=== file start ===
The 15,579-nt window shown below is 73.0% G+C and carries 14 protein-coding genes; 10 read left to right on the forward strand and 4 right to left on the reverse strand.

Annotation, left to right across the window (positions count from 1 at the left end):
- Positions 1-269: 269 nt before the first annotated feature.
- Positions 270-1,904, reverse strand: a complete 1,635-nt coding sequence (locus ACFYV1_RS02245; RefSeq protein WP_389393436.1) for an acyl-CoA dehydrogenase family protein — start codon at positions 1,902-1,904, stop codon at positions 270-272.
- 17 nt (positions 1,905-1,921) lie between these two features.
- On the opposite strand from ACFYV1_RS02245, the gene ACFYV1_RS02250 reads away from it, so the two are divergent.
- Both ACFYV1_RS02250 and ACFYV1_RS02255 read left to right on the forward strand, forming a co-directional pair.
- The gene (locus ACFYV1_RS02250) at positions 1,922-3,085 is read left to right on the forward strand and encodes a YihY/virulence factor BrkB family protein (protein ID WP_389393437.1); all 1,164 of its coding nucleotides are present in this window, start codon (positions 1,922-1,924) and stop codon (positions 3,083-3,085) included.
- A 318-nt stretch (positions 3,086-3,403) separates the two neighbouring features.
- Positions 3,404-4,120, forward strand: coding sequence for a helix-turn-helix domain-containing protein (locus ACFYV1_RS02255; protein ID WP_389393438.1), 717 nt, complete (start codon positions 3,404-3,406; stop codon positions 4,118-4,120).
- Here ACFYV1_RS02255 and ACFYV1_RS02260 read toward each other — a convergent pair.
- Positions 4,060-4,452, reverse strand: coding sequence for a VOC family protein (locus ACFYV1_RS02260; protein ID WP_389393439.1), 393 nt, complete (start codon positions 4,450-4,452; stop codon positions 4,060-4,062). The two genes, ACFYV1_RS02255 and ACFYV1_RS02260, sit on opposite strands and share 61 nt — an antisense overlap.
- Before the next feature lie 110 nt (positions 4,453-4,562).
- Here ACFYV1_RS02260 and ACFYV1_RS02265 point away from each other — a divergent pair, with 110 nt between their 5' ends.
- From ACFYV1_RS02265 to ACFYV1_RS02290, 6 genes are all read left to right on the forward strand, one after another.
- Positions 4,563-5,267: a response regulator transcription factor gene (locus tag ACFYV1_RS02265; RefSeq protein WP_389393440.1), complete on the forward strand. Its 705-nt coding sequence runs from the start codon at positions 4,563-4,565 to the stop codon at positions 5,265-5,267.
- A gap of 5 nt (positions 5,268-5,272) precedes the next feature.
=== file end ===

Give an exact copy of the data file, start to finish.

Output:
The 15,579-nt window shown below is 73.0% G+C and carries 14 protein-coding genes; 10 read left to right on the forward strand and 4 right to left on the reverse strand.

Annotation, left to right across the window (positions count from 1 at the left end):
- Positions 1-269: 269 nt before the first annotated feature.
- Positions 270-1,904, reverse strand: a complete 1,635-nt coding sequence (locus ACFYV1_RS02245; RefSeq protein WP_389393436.1) for an acyl-CoA dehydrogenase family protein — start codon at positions 1,902-1,904, stop codon at positions 270-272.
- 17 nt (positions 1,905-1,921) lie between these two features.
- On the opposite strand from ACFYV1_RS02245, the gene ACFYV1_RS02250 reads away from it, so the two are divergent.
- Both ACFYV1_RS02250 and ACFYV1_RS02255 read left to right on the forward strand, forming a co-directional pair.
- The gene (locus ACFYV1_RS02250) at positions 1,922-3,085 is read left to right on the forward strand and encodes a YihY/virulence factor BrkB family protein (protein ID WP_389393437.1); all 1,164 of its coding nucleotides are present in this window, start codon (positions 1,922-1,924) and stop codon (positions 3,083-3,085) included.
- A 318-nt stretch (positions 3,086-3,403) separates the two neighbouring features.
- Positions 3,404-4,120, forward strand: coding sequence for a helix-turn-helix domain-containing protein (locus ACFYV1_RS02255; protein ID WP_389393438.1), 717 nt, complete (start codon positions 3,404-3,406; stop codon positions 4,118-4,120).
- Here ACFYV1_RS02255 and ACFYV1_RS02260 read toward each other — a convergent pair.
- Positions 4,060-4,452, reverse strand: coding sequence for a VOC family protein (locus ACFYV1_RS02260; protein ID WP_389393439.1), 393 nt, complete (start codon positions 4,450-4,452; stop codon positions 4,060-4,062). The two genes, ACFYV1_RS02255 and ACFYV1_RS02260, sit on opposite strands and share 61 nt — an antisense overlap.
- Before the next feature lie 110 nt (positions 4,453-4,562).
- Here ACFYV1_RS02260 and ACFYV1_RS02265 point away from each other — a divergent pair, with 110 nt between their 5' ends.
- From ACFYV1_RS02265 to ACFYV1_RS02290, 6 genes are all read left to right on the forward strand, one after another.
- Positions 4,563-5,267: a response regulator transcription factor gene (locus tag ACFYV1_RS02265; RefSeq protein WP_389393440.1), complete on the forward strand. Its 705-nt coding sequence runs from the start codon at positions 4,563-4,565 to the stop codon at positions 5,265-5,267.
- A gap of 5 nt (positions 5,268-5,272) precedes the next feature.